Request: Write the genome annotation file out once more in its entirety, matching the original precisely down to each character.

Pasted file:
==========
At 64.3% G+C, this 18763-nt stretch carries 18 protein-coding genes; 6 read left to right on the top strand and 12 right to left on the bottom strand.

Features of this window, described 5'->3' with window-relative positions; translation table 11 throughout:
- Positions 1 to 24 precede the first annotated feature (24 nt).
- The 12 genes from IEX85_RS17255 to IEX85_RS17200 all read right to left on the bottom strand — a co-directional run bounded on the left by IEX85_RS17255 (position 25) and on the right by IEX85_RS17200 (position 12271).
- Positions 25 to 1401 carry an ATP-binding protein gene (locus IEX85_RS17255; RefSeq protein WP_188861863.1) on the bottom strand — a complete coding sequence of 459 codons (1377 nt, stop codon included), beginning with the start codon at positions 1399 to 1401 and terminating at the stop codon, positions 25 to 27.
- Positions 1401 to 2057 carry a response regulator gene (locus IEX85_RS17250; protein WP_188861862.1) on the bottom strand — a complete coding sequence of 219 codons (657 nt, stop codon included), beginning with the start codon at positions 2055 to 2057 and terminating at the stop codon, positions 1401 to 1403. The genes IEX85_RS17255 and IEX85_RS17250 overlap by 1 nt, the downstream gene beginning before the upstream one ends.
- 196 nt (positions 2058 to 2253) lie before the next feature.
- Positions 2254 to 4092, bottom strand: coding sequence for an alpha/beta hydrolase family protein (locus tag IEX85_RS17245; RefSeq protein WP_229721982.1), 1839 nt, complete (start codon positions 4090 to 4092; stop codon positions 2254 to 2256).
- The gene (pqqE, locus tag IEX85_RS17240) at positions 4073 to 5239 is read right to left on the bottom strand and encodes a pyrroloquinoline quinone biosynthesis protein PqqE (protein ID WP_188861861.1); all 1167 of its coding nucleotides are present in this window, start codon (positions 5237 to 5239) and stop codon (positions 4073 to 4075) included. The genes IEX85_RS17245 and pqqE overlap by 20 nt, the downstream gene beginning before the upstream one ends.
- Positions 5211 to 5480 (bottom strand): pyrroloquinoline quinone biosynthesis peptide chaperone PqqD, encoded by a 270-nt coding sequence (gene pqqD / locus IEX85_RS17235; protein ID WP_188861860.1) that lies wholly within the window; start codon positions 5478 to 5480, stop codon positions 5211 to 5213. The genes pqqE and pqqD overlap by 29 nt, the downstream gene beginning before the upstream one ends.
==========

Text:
At 64.3% G+C, this 18763-nt stretch carries 18 protein-coding genes; 6 read left to right on the top strand and 12 right to left on the bottom strand.

Features of this window, described 5'->3' with window-relative positions; translation table 11 throughout:
- Positions 1 to 24 precede the first annotated feature (24 nt).
- The 12 genes from IEX85_RS17255 to IEX85_RS17200 all read right to left on the bottom strand — a co-directional run bounded on the left by IEX85_RS17255 (position 25) and on the right by IEX85_RS17200 (position 12271).
- Positions 25 to 1401 carry an ATP-binding protein gene (locus IEX85_RS17255; RefSeq protein WP_188861863.1) on the bottom strand — a complete coding sequence of 459 codons (1377 nt, stop codon included), beginning with the start codon at positions 1399 to 1401 and terminating at the stop codon, positions 25 to 27.
- Positions 1401 to 2057 carry a response regulator gene (locus IEX85_RS17250; protein WP_188861862.1) on the bottom strand — a complete coding sequence of 219 codons (657 nt, stop codon included), beginning with the start codon at positions 2055 to 2057 and terminating at the stop codon, positions 1401 to 1403. The genes IEX85_RS17255 and IEX85_RS17250 overlap by 1 nt, the downstream gene beginning before the upstream one ends.
- 196 nt (positions 2058 to 2253) lie before the next feature.
- Positions 2254 to 4092, bottom strand: coding sequence for an alpha/beta hydrolase family protein (locus tag IEX85_RS17245; RefSeq protein WP_229721982.1), 1839 nt, complete (start codon positions 4090 to 4092; stop codon positions 2254 to 2256).
- The gene (pqqE, locus tag IEX85_RS17240) at positions 4073 to 5239 is read right to left on the bottom strand and encodes a pyrroloquinoline quinone biosynthesis protein PqqE (protein ID WP_188861861.1); all 1167 of its coding nucleotides are present in this window, start codon (positions 5237 to 5239) and stop codon (positions 4073 to 4075) included. The genes IEX85_RS17245 and pqqE overlap by 20 nt, the downstream gene beginning before the upstream one ends.
- Positions 5211 to 5480 (bottom strand): pyrroloquinoline quinone biosynthesis peptide chaperone PqqD, encoded by a 270-nt coding sequence (gene pqqD / locus IEX85_RS17235; protein ID WP_188861860.1) that lies wholly within the window; start codon positions 5478 to 5480, stop codon positions 5211 to 5213. The genes pqqE and pqqD overlap by 29 nt, the downstream gene beginning before the upstream one ends.